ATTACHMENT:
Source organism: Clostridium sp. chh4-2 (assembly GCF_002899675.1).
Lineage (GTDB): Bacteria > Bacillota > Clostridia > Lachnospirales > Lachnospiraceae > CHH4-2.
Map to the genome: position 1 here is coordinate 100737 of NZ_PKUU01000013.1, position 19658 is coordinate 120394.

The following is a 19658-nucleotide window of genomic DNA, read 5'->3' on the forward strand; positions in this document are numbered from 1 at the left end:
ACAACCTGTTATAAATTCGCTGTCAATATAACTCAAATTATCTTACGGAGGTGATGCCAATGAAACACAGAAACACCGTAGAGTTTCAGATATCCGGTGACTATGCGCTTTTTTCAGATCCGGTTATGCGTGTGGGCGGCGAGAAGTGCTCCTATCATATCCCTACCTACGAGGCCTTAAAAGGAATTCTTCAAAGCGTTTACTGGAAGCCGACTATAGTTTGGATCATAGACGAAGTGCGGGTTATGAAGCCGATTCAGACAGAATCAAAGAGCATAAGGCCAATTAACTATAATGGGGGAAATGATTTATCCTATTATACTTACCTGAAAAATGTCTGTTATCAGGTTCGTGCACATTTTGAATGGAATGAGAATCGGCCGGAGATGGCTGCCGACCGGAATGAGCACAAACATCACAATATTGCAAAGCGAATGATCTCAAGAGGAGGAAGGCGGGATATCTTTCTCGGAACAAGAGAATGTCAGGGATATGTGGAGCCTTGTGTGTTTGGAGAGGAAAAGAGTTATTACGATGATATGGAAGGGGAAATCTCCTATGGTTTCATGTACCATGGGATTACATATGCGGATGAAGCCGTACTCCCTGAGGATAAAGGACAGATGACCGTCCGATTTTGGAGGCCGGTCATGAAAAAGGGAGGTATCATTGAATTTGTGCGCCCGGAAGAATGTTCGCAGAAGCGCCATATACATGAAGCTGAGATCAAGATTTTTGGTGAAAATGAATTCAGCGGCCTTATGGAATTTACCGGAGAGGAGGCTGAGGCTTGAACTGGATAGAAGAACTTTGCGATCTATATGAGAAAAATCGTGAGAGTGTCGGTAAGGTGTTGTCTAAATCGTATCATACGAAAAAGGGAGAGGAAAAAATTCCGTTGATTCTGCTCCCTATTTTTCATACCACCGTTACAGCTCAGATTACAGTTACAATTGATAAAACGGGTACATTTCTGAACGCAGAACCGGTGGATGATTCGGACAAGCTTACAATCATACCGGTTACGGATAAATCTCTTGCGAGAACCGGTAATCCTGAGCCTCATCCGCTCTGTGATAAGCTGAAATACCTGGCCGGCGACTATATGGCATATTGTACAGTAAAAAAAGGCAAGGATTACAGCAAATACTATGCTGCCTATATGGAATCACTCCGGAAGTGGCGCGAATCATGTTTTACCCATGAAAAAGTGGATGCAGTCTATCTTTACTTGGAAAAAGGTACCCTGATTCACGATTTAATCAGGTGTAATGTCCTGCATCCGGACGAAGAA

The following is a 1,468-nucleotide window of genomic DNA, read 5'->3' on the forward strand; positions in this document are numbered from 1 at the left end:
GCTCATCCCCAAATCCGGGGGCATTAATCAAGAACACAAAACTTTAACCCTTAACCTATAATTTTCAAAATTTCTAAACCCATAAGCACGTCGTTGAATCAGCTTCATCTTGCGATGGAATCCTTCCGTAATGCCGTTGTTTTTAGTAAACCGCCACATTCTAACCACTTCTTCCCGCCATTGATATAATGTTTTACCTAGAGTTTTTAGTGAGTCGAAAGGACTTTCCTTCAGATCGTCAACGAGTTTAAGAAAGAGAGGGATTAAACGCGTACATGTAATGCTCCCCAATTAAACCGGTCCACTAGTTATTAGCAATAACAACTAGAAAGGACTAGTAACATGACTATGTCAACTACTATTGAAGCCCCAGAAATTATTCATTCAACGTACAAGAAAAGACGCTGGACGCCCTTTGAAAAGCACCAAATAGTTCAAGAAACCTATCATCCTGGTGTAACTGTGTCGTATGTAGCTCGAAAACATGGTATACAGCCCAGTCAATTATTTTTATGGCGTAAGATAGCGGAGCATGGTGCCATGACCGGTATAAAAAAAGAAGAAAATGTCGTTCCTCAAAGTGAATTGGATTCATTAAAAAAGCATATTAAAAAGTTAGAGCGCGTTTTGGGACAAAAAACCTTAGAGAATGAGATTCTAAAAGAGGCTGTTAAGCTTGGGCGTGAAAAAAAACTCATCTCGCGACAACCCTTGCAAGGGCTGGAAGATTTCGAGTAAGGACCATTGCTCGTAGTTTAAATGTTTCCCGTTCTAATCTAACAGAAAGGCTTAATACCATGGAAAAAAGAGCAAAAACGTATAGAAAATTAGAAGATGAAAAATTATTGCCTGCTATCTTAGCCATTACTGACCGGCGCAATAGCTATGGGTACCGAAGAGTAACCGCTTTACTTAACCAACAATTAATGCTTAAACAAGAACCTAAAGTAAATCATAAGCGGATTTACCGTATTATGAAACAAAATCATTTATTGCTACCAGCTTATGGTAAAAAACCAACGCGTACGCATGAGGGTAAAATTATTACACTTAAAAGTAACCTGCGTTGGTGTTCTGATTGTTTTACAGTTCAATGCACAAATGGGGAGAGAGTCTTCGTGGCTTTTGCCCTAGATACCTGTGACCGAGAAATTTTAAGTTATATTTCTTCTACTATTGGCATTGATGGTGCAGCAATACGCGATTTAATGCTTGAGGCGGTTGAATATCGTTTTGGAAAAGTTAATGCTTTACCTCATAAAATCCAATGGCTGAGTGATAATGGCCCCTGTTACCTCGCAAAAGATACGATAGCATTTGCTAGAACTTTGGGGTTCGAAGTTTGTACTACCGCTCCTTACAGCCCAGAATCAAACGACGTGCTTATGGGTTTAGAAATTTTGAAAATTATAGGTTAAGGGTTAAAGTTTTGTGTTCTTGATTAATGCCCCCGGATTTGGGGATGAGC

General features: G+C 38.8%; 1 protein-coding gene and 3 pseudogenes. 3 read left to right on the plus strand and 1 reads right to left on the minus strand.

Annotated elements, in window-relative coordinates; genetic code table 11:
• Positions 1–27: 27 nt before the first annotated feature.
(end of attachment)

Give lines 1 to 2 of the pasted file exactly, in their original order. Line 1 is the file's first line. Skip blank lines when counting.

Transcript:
Source organism: Clostridium sp. chh4-2 (assembly GCF_002899675.1).
Lineage (GTDB): Bacteria > Bacillota > Clostridia > Lachnospirales > Lachnospiraceae > CHH4-2.